What are the computational correlates of consciousness?

James A. Reggia, Garrett Katz, Di Wei Huang

Research output: Contribution to journalArticle

3 Scopus citations

Abstract

Cognitive phenomenology refers to the idea that our subjective experiences include deliberative thought processes and high-level cognition. The recent ascendance of cognitive phenomenology in philosophy has important implications for biologically-inspired cognitive architectures and the role that these models can play in understanding the fundamental nature of consciousness. To the extent that cognitive phenomenology occurs, it provides a new route to a deeper understanding of consciousness via neurocomputational studies of cognition. This route involves identifying computational correlates of consciousness in neurocomputational models of high-level cognitive functions that are associated with subjective mental states. Here we develop this idea and compile a summary of potential neurocomputational correlates of consciousness that have been proposed/recognized during the last several years based on biologically-inspired cognitive architectures. We conclude that the identification and study of computational correlates of consciousness will lead to a better understanding of phenomenal consciousness, a framework for creating a conscious machine, and a better understanding of the mind-brain problem in general.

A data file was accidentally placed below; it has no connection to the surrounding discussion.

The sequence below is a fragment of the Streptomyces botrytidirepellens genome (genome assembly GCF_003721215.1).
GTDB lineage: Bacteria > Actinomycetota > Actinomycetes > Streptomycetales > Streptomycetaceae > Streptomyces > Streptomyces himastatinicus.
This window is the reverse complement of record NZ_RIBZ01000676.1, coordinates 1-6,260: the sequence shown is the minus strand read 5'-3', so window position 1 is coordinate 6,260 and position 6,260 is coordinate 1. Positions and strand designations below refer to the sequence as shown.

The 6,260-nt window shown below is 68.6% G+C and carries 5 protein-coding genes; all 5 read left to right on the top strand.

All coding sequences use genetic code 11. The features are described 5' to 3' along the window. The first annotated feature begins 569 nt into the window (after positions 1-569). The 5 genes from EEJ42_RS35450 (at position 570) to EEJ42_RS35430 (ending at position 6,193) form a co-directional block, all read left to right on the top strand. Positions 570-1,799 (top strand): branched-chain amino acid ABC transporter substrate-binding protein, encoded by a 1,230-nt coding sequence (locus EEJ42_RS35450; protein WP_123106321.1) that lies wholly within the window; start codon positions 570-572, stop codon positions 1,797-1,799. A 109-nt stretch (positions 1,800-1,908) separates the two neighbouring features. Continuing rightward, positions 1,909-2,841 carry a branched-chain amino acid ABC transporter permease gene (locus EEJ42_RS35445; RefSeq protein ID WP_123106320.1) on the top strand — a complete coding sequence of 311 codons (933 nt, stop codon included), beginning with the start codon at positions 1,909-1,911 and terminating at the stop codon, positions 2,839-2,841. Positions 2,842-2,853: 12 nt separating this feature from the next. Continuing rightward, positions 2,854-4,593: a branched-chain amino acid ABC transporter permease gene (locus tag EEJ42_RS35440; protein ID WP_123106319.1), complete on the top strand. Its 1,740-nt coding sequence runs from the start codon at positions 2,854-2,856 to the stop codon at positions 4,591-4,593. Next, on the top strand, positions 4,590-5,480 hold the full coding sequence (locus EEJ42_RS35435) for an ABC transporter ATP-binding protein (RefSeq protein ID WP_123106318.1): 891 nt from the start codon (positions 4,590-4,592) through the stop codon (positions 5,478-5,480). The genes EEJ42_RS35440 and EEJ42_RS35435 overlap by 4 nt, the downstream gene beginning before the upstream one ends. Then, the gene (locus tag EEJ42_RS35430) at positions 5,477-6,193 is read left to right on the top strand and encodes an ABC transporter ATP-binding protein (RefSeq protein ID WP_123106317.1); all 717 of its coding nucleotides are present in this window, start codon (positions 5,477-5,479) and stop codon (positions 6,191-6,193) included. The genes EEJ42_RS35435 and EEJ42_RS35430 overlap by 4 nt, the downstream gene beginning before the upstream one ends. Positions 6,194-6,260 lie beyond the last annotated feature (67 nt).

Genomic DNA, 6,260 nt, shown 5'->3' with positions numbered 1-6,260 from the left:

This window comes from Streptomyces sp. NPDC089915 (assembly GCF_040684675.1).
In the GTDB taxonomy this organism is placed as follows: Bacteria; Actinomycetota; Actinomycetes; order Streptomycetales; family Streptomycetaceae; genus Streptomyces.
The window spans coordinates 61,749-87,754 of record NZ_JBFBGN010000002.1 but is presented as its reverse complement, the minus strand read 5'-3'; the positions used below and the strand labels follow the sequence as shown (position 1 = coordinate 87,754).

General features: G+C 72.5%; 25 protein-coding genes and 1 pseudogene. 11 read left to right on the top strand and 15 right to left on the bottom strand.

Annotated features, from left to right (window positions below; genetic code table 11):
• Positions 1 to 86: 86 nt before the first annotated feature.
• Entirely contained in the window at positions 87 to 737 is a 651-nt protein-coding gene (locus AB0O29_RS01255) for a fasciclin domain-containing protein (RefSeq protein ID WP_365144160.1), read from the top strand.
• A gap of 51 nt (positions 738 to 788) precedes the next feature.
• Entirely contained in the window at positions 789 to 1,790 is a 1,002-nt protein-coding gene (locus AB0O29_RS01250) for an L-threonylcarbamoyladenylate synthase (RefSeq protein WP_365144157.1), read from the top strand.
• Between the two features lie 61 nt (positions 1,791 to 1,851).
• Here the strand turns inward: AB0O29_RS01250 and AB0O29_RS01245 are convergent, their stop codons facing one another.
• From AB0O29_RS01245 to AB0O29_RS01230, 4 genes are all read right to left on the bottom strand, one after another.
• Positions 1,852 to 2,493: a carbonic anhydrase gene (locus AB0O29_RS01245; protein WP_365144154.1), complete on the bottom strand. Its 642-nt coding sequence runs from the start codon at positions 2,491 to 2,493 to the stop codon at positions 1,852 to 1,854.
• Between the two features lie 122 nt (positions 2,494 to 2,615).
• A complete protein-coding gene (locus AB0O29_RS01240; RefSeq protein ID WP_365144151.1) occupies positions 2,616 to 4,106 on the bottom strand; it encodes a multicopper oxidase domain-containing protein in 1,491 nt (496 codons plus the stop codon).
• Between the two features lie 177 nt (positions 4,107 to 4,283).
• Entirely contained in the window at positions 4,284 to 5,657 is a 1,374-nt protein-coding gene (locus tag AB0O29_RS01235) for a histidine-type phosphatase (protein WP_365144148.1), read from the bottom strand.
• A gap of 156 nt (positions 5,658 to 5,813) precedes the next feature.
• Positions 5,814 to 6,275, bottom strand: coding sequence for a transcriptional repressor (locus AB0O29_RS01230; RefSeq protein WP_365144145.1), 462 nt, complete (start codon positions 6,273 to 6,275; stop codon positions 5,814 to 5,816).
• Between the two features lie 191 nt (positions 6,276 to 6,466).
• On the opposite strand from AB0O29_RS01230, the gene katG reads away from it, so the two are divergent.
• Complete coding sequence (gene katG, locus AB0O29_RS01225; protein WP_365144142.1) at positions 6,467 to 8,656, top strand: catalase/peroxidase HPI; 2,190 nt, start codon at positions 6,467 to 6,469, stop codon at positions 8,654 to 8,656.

Original languageEnglish (US)
Pages (from-to)101-113
Number of pages13
JournalBiologically Inspired Cognitive Architectures
Volume17
DOIs
StatePublished - Jul 1 2016

Keywords

  • Artificial consciousness
  • Cognitive phenomenology
  • Computational explanatory gap
  • Machine consciousness
  • Phenomenal consciousness

ASJC Scopus subject areas

  • Experimental and Cognitive Psychology
  • Cognitive Neuroscience
  • Artificial Intelligence

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